It's not only the Christian leaders. Where have the Christian lawyers been? Why haven't they been challenging this change in the view of what the First Amendment means, which I'll deal with in a second. Where have the Christian doctors been -- speaking out against the rise of the abortion clinics and all the other things? Where have the Christian businessmen been -- to put their lives and their work on the line concerning these things which they would say as Christians are central to them? Where have the Christian educators been -- as we have lost our educational system? Where have we been? Where have each of you been? What's happened in the last 40 years?

This country was founded on a Christian base with all its freedom for everybody. Let me stress that. This country was founded on a Christian base with all its freedom for everybody, not just Christians, but all its freedom for everyone. And now, this is being largely lost. We live not ten years from now, but tonight, in a Humanistic culture and we are rapidly moving at express train speed into a totally Humanistic culture. We're close to it. We are in a Humanistic culture, as I point out in the public schools and these other things, but we are moving toward a TOTALLY Humanistic culture and moving very quickly.

I would repeat at this place about our public schools because it's worth saying. Most people don't realize something. Communism, you know, is not basically an economic theory. It's materialistic communism, which means that at the very heart of the Marx, Engels, Lenin kind of communism (because you have to put all three together to really understand) is the materialistic concept of the final reality. That is the base for all that occurs in the communist countries.

I am wearing a Solidarity pin -- in case you wonder what this is on my lapel. We had two young men from L'Abri take in an 8 ton truck of food into Poland -- very bad weather -- they almost were killed on the roads. They got in just three days before the crackdown. We, of L'Abri, have taken care of small numbers of each successive wave of Europeans who have been persecuted in the communist nations, the Hungarians, Czechoslovakians, now the Poles. A dear wonderful Christian schoolteacher that we love very much (she's a wonderful, wonderful Christian young woman, brilliant as brilliant, and she studied at L'Abri for a long time and she was one of the contact points for the destination of the food) -- thought that the crackdown might come. So she sent me out this Solidarity pin. This wasn't made in Newark! This came from Poland. I have a hope. I hope I can wear it until I can hand it back to her and she can wear it again in Poland. That's my hope! But all the oppression you have ever heard of in Mao's China, Stalin's day, Poland, Czechoslovakia -- any place that you can name it -- Afghanistan -- all the oppression is the automatic, the mechanical certainty, that comes from having this other world view of the final reality only being material or energy shaped by pure chance. That's where it comes from.

And what about our schools? I think I should stress again! By law, you are no more allowed to teach religious values and religious views in our public schools than you are in the schools of Russia tonight. We don't teach Marxism over here in most of our schools, but as far as all religious teaching (except the religion of Humanism, which is a different kind of a thing) it is just as banned by law from our schools, and our schools are just as secular as the schools in Soviet Russia -- just exactly! Not ten years from now. Tonight!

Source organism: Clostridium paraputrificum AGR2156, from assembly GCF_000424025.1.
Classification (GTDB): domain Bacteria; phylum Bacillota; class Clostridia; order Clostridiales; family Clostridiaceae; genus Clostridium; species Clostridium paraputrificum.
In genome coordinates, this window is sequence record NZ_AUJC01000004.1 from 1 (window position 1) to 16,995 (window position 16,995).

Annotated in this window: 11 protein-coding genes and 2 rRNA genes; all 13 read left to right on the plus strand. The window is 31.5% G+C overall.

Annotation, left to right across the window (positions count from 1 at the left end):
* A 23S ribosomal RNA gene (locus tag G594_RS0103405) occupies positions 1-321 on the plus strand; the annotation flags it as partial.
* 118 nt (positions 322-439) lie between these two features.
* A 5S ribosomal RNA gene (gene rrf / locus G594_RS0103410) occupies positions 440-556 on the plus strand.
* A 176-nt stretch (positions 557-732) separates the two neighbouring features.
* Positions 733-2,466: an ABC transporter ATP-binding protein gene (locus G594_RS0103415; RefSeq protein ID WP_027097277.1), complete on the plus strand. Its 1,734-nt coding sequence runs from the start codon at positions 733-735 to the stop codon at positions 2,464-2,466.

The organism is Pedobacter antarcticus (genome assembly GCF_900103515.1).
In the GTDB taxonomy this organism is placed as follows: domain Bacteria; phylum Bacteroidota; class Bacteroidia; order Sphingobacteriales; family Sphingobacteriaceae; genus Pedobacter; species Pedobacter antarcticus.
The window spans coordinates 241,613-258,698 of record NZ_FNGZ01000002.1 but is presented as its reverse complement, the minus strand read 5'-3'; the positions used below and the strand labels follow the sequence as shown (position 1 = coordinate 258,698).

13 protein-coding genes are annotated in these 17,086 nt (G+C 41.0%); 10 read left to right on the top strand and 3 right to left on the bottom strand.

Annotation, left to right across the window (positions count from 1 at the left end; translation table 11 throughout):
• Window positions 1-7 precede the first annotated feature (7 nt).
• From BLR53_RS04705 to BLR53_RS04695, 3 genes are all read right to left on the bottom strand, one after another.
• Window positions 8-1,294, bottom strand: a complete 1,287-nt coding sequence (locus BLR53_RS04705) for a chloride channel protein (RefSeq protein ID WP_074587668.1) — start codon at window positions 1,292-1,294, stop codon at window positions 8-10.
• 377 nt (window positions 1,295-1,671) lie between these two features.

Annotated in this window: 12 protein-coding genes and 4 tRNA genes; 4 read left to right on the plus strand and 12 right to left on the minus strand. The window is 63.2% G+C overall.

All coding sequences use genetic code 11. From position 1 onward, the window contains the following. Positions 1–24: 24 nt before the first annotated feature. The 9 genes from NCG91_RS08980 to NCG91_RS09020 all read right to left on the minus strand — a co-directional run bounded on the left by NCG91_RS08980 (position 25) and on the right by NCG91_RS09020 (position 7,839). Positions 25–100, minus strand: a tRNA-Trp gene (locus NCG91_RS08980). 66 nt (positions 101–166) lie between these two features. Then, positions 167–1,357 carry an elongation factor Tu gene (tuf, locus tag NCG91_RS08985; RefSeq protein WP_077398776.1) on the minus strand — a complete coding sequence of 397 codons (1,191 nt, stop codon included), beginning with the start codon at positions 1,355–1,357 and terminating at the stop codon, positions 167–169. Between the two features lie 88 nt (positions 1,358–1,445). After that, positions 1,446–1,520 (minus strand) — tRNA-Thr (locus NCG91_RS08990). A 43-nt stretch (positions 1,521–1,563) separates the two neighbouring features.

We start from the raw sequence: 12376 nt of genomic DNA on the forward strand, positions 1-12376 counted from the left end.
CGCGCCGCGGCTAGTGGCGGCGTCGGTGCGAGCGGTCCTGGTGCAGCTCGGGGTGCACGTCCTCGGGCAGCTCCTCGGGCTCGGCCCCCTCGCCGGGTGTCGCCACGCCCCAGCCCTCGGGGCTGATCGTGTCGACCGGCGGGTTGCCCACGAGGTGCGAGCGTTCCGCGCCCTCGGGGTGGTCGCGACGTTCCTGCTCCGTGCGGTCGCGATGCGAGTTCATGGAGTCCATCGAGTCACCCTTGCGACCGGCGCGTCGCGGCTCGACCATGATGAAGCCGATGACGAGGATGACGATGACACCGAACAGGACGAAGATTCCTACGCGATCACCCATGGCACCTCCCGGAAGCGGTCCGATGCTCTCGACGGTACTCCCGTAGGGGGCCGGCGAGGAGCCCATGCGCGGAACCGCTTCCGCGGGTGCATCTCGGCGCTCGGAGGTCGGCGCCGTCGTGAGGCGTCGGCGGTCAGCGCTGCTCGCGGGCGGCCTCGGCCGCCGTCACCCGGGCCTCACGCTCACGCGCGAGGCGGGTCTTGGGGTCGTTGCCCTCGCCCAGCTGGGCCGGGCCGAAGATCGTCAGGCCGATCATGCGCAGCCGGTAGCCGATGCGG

Congress opens with prayer. Why? Because Congress always is opened with prayer. Back there, the founding fathers didn't consider the 13 provincial congresses that sent representatives to form our country in Philadelphia really open until there was prayer. The Congress in Washington, where Edith and I have just been, speaking to various men in political areas and circles -- that Congress is not open until there is prayer. It's illegal, in many places, for youngsters to merely meet and pray on the geographical location of the public schools. I would repeat, we are not only immoral, we're stupid. I mean that. I don't know which is the worst: being immoral or stupid on such an issue. We are not only immoral, we are stupid for the place we have allowed ourselves to come to without noticing.

I would now repeat again the word I used before. There is no other word we can use for our present situation that I have just been describing, except the word TYRANNY! TYRANNY! That's what we face! We face a world view which never would have given us our freedoms. It has been forced upon us by the courts and the government -- the men holding this other world view, whether we want it or not, even though it's destroying the very freedoms which give the freedoms for the excesses and for the things which are wrong.

We, who are Christians, and others who love liberty, should be acting in our day as the founding fathers acted in their day. Those who founded this country believed that they were facing tyranny. All you have to do is read their writings. That's why the war was fought. That's why this country was founded. They believed that God never, never, never wanted people to be under tyrannical governments. They did it not as a pragmatic or economic thing, though that was involved too, I guess, but for principle. They were against tyranny, and if the founding fathers stood against tyranny, we ought to recognize, today,  if they were back here and one of them was standing right here, he would say the same thing -- what you are facing is tyranny. The very kind of tyranny we fought, he would say, in order that we might escape.